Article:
Cholangiohepatitis in cats is a disease that involves the liver and gall bladder whose cause is multifactorial in nature that can be very complex from a diagnostic and treatment perspective.  Before getting into the crux of the disease, please bear with me for a brief lesson on a few unique aspects of feline anatomy that adds to the complexity to feline cholangiohepatitis and its management.

Like people and dogs, cats have a liver and gall bladder system that operates in close proximity and in concert with one another.  The gall bladder is an organ that is slightly smaller than the size of a golf ball in cats that stores bile that is synthesized by the liver and sent to the gall bladder via little vessels called bile canaliculi.

Green in color, bile is an important component of digestion since it breaks down fats for absorption from ingested food. Following a meal, the gall bladder contracts and sends bile to the upper small intestine out the common bile duct to play its role in an initial stage of digestion.

Studies have consistently shown that 80% of cats that present with cholangiohepatitis also have inflammatory bowel disease (IBD) and 50% have pancreatitis.  Here is why this brief anatomy lesson is important.  While dogs and people have a separate pancreatic duct, the pancreatic duct of cats (which delivers digestive enzymes into the upper gut) shares the same opening as the common bile duct.

Let’s first start with the IBD connection.  IBD is an autoimmune inflammatory condition of the feline gut that commonly causes chronic vomiting of undigested or only partly digested food.  The inflammation caused by IBD changes the bacterial flora (normal bacteria present in the gut that aid indigestion) that can enable the proliferation of harmful bacteria to colonize, ascend up the common bile duct, and infect the liver and gall bladder.  Since the pancreatic ducts of cats share the same opening as the common bile duct, pancreatic disease often ensues by virtue of anatomical proximity.  Thus, this disease is often called by veterinarians “triaditis” referring to the triad of gall bladder, liver, and pancreatic disease presenting all at once.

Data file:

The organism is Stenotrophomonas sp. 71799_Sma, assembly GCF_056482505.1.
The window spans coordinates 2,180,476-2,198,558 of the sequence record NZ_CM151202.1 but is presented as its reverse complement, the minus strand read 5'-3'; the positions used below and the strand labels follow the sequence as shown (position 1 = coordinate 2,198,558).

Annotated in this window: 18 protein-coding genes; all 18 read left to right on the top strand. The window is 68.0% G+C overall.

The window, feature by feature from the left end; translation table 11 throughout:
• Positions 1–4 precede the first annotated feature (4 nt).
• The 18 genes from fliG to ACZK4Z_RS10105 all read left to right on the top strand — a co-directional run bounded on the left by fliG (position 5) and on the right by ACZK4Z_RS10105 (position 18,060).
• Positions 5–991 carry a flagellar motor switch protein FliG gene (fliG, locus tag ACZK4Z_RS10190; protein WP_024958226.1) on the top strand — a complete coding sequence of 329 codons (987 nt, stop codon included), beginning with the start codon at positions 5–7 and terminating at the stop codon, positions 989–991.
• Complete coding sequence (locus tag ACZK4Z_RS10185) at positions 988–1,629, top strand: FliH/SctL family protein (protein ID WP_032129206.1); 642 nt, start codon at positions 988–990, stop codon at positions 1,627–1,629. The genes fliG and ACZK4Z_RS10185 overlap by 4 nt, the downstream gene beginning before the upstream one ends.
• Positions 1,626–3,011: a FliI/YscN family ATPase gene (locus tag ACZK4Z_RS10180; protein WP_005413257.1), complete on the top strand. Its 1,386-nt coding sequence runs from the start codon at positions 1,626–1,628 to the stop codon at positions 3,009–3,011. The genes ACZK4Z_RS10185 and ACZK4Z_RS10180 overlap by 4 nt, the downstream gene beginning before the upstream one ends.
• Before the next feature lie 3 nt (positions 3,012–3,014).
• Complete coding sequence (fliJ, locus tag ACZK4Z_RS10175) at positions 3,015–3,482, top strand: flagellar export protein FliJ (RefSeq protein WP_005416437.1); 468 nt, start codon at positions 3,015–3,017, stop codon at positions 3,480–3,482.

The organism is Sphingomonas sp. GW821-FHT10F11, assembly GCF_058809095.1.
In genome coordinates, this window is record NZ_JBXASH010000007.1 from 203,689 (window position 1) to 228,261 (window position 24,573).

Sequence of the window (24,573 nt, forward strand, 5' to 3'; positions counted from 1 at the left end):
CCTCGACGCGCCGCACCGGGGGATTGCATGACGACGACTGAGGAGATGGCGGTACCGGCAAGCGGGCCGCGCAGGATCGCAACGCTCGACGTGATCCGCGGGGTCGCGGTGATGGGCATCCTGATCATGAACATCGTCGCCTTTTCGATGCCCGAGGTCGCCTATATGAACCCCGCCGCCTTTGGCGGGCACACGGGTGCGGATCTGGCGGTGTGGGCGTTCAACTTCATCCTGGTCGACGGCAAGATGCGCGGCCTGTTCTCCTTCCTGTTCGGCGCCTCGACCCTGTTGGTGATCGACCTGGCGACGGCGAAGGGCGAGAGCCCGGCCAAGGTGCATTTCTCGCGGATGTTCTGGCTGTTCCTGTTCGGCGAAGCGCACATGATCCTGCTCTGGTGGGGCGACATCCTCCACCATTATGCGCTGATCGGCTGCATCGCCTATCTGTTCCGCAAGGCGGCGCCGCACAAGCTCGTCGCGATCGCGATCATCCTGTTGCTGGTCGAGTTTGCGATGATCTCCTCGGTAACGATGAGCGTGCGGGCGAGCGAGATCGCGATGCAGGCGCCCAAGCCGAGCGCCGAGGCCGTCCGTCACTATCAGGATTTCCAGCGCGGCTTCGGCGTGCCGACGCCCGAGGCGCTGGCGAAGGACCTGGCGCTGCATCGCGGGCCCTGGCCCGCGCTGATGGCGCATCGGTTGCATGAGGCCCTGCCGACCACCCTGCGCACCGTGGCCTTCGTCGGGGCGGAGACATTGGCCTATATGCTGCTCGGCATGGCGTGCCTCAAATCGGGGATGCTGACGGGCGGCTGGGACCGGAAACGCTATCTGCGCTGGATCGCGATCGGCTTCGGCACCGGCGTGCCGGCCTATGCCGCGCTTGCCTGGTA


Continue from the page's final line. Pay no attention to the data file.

Since cats commonly affected by cholangiohepatitis usually present very sick and dehydrated, natural management of disease disease will not help to stabilize them.  Diagnostics and treatments must be administered aggressively and quickly.  Diagnosis of cholangiohepatitis includes hallmark physical exam findings, such as jaundice (yellow pallor of the skin, whites of the eyes , and gums), dehydration, fever, depression, and painful abdomen. Laboratory findings include high white blood cell count, elevated liver enzymes, elevated bilirubin, and in cases where the pancreas is involved, elevated pancreas enzymes and positive testing on an assay called feline pancreatic lipase immunoreactivity (FPLI).  Ultrasound guided biopsy of the liver is also commonly done to confirm diagnosis to rule out other liver diseases that can mimic cholangiohepatitis.

Treatment for cholangiohepatitis consists of aggressive IV fluids, IV antibiotics, and anti-nausea injections if vomiting. Once vomiting is controlled, cats should be offered food as soon as possible, preferably a low residue, highly absorbable diet or hypoallergenic diet. It is important to get anorexic cats eating as soon as possible to prevent a complication known as hepatic lipidosis (aka, fatty liver syndrome). If they will not eat voluntarily, appetite stimulants such as mirtazipine can be attempted, and if that does not work,  an esophageal feeding tube is commonly placed that food slurry and oral medications can be directly syringed into (esophageal feeding tubes are easy to place and may remain in place for feeding and medicating for 2 weeks).